Short of points to renew DM

Old Nov 3, 17, 6:12 pm
  #1  
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Short of points to renew DM

CX automatically renew my DM status with only 800 points. Lucky me.
Anyone has the same experience?
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Old Nov 3, 17, 7:33 pm
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Wow 400 is quite a big shortfall. In your previous year did you go over the threshold significantly? And is your pattern mostly J travel?

It could be that CX is trying to stop the bleeding and just auto renewing everyone for one more year.
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Old Nov 3, 17, 8:27 pm
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I was only 1200 points in the previous year. I guess many DM changed their mileage program after CX changed the point system. CX tried to retain the DM by renewal most of them. I am just a lucky one
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Old Nov 4, 17, 1:05 am
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I now wonder if CX will internally calculate everyone's point balance using the new chart eff. Dec. 2017 and renew those members who would have made it under the new system.
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Old Nov 4, 17, 1:37 am
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Originally Posted by ernestnywang View Post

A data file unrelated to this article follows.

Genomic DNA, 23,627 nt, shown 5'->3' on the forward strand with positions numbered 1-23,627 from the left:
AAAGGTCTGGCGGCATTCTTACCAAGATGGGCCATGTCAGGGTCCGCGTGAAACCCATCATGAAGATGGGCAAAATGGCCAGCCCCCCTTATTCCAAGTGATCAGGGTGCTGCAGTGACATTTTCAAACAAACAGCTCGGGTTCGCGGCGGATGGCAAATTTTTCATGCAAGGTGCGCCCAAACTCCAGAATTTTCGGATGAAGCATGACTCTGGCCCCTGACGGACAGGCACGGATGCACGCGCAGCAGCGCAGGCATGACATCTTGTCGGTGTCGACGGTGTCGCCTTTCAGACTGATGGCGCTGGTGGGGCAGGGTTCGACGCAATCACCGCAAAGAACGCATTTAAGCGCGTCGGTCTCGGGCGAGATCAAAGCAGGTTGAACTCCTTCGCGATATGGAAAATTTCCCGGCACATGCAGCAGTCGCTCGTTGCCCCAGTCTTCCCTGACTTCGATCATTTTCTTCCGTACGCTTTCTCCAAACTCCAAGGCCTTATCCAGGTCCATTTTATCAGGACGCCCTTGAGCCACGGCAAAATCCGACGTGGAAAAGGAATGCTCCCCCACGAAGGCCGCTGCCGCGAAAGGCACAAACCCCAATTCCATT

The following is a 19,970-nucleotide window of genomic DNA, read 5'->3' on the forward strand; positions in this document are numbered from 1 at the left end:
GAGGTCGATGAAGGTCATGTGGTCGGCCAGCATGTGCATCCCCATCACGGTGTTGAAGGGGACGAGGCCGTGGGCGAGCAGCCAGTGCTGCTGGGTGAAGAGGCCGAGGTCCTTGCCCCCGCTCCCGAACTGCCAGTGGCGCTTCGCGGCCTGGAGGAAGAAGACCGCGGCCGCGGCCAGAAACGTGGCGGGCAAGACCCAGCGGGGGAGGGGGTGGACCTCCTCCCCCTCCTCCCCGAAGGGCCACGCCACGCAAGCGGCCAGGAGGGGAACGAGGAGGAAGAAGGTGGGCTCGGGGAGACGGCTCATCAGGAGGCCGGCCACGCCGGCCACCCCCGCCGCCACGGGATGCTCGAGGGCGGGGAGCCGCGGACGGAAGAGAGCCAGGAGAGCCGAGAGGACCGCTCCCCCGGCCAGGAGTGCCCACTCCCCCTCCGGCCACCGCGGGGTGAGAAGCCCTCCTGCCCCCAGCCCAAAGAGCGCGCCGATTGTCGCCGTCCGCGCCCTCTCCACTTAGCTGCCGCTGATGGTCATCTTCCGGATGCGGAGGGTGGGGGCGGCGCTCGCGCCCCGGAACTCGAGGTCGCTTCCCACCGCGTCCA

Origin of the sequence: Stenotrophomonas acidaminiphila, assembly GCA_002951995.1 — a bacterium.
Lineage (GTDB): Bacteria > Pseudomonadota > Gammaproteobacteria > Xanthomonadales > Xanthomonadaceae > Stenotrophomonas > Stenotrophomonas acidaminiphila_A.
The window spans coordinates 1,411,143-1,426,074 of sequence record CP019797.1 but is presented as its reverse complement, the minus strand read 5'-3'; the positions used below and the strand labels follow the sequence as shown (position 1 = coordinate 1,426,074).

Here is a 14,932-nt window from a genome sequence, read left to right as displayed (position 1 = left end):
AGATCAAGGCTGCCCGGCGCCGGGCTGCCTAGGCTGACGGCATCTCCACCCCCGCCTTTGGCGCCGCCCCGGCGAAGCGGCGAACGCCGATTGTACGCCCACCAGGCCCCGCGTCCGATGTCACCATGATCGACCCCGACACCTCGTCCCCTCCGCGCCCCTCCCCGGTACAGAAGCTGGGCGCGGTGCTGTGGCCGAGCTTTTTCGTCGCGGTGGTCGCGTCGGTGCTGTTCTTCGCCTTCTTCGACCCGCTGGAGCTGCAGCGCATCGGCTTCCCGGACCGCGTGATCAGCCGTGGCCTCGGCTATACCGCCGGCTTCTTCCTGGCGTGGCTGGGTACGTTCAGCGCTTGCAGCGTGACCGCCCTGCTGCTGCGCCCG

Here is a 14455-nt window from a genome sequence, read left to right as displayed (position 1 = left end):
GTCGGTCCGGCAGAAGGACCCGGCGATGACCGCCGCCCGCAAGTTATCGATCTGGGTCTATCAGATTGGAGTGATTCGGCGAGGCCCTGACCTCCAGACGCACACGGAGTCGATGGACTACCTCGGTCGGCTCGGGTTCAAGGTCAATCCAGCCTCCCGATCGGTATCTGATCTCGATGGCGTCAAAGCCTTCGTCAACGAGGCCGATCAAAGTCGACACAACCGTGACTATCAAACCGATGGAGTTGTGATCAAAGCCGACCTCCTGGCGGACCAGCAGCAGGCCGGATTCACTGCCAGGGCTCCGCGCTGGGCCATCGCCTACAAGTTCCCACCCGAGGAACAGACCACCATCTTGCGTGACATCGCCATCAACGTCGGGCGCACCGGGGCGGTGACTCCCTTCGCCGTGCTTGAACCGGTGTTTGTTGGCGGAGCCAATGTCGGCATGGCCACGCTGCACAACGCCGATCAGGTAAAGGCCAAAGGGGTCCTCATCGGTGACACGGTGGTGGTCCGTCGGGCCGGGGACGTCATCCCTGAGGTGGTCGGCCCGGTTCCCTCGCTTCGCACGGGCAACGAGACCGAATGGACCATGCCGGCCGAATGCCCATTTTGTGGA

I now wonder if CX will internally calculate everyone's point balance using the new chart eff. Dec. 2017 and renew those members who would have made it under the new system.

Unless OP's been flying all short hauls.. otherwise it is very unlikely that he/she would have more than 1200 cps in the updated system.

It is actually good to know. My wife is 40 points away from renewing her GO at end of Dec. I guess she can relax now without doing a MR which will be a waste of few thousand HKD.


Originally Posted by amgsl55 View Post
CX automatically renew my DM status with only 800 points. Lucky me.
Anyone has the same experience?
Is your DM renewal date end of Oct or Nov?
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Old Nov 4, 17, 3:20 am
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Originally Posted by Ausriver View Post
Unless OP's been flying all short hauls.. otherwise it is very unlikely that he/she would have more than 1200 cps in the updated system.
Theoretically, if OP has had a few long-haul SNQ trips combined with some short-haul trips in premium classes, it might be possible, too.
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Old Nov 4, 17, 10:24 am